I read this book because it was the 2018 Sept/Oct book of the month(s) for Our Shared Shelf. I didn’t read the synopsis, I was just told it would tackle feminist subjects and contain some horror related theme.
Out of all the selections OSS had, this was probably the most disappointing so far. Our narrator was such a doormat! At least in The Handmaid’s Tale, our narrator was willing to rebel. But let’s continue with the review before I get into this.
The Introduction is overdone in my opinion. It starts out with her having a dream about Manderley. That sets up the mystery behind our setting. It also potentially foreshadows the story. However, once we get to Chapter 2, the author spends more time trying to sound mysterious than actually developing characters or storyline for that matter. It just feels like an abrupt stop of motion. I understand the purpose behind it, I just felt like it wasn’t necessary, or it could have been written more effectively.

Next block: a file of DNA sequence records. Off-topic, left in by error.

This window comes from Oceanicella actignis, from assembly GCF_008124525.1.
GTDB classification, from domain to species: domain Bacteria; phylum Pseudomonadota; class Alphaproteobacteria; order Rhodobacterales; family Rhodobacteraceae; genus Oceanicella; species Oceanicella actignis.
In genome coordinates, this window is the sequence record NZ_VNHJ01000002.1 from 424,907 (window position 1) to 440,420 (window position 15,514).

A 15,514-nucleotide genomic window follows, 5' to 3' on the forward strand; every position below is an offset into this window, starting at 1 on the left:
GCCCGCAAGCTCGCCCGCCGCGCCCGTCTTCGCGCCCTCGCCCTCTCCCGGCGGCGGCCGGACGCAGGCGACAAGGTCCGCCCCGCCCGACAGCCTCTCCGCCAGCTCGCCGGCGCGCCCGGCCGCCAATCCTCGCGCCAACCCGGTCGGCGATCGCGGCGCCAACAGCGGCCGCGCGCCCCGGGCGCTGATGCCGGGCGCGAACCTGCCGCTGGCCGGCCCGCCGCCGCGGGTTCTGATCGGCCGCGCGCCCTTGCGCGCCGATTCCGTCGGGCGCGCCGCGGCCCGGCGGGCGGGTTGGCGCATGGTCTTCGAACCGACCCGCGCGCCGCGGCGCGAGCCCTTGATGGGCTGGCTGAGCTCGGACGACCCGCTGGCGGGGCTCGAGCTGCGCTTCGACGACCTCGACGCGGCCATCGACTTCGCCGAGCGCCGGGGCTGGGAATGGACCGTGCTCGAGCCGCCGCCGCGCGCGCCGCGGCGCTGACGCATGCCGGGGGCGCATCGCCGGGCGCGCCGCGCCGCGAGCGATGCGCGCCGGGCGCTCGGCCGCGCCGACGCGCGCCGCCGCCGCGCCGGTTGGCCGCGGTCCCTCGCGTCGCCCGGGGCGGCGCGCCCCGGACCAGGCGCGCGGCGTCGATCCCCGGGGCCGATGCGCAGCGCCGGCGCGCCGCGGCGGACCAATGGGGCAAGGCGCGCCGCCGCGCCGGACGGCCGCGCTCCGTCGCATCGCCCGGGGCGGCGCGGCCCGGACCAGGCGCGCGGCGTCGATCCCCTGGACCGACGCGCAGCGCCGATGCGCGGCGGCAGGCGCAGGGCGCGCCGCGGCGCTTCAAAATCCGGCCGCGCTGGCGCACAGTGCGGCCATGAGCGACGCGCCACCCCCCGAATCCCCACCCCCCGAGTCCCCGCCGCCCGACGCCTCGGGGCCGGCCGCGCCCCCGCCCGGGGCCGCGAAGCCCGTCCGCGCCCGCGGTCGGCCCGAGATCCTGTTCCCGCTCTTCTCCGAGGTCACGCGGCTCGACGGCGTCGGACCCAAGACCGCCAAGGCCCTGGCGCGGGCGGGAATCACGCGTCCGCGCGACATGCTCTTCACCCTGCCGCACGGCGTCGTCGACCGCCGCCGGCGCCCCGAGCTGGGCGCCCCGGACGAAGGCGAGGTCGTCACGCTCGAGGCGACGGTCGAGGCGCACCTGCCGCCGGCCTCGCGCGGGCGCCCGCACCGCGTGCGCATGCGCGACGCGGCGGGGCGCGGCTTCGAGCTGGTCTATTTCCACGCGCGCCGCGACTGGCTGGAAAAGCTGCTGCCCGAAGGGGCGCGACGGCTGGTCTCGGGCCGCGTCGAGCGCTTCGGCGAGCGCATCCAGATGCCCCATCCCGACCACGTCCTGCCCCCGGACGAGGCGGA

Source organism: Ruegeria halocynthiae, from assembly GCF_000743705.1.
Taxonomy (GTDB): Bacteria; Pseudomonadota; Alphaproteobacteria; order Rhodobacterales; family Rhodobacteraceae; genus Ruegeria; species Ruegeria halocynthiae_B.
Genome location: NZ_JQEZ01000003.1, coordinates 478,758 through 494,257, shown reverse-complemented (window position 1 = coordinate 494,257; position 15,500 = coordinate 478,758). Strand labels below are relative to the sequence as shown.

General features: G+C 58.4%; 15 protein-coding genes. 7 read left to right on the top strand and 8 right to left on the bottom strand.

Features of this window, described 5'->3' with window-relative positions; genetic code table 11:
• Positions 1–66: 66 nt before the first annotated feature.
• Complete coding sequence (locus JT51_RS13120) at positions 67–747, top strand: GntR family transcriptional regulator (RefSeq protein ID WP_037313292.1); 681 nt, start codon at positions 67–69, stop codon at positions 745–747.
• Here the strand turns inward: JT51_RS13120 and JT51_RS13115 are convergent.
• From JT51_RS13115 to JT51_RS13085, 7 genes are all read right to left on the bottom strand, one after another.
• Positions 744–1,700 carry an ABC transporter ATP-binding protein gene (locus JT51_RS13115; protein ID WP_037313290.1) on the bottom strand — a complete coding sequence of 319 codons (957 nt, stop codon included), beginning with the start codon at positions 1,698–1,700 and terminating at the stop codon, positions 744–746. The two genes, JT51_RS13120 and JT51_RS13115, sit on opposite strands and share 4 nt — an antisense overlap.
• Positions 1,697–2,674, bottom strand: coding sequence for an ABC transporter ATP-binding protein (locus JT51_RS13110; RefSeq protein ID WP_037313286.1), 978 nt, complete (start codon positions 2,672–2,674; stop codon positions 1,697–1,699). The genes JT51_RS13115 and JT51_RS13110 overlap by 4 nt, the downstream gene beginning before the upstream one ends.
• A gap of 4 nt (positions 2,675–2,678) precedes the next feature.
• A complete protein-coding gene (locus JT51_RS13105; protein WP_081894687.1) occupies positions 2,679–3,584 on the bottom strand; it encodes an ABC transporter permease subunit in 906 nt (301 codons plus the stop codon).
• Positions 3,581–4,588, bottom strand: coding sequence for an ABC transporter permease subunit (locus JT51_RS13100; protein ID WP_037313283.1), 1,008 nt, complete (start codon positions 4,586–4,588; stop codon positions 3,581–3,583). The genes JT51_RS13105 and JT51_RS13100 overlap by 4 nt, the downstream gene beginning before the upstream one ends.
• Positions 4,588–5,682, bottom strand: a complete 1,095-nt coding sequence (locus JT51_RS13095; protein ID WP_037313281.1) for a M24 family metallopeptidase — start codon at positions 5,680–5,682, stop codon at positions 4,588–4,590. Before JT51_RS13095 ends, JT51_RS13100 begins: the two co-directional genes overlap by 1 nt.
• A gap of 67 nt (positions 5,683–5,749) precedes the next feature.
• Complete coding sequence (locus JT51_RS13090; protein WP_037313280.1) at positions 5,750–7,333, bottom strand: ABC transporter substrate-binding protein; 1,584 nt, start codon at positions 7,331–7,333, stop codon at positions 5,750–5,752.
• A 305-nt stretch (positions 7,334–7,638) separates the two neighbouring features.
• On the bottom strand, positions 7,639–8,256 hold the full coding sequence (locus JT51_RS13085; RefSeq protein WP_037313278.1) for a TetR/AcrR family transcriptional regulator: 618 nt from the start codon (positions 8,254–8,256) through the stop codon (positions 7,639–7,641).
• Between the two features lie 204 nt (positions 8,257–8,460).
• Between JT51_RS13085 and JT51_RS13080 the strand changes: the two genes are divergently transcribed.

By Chapter 3 we get into a background story. This is where the story begins. We are introduced to Mrs. Van Hopper and Mr. de Winter. The author spends more time trying to foreshadow an event than focusing on the characters. It’s written in First Person Past Participle and the narrator keeps remembering how “young” she was (no real age was given for how old she really is when she is recalling the tale. We are just to assume that she is much older).
Eventually, Mr. De Winter proposes to our narrator (a first name is never mentioned but she is eventually addressed as Mrs. de Winter or the Second Mrs. de Winter) and they set off to live in Manderley. Mr. de Winter used to be married to a Rebecca (that’s where the title of the book originates). Rumor has it, “she was drowned […] in the bay near Manderley”. The beginning of the marriage consists of our narrator trying to survive the ghost (figuratively) of her (Rebecca).
Before our narrator (since saying Mrs. de Winter is too formal, we will now call her Thelma…like from Thelma and Louise since although they never met, and one of them is dead, they seem inseparable) leaves with Mr. de Winter (from this point on, I will refer to him by his first name: Maxim), Mrs. Van Hopper tells her “You know why he is marrying you, don’t you? You haven’t flattered yourself he’s in love with you? The fact is that empty house got on his nerves to such an extent he nearly went off his head.” That little statement stayed with her for the duration of the marriage, well up until the plot twist (more on that later).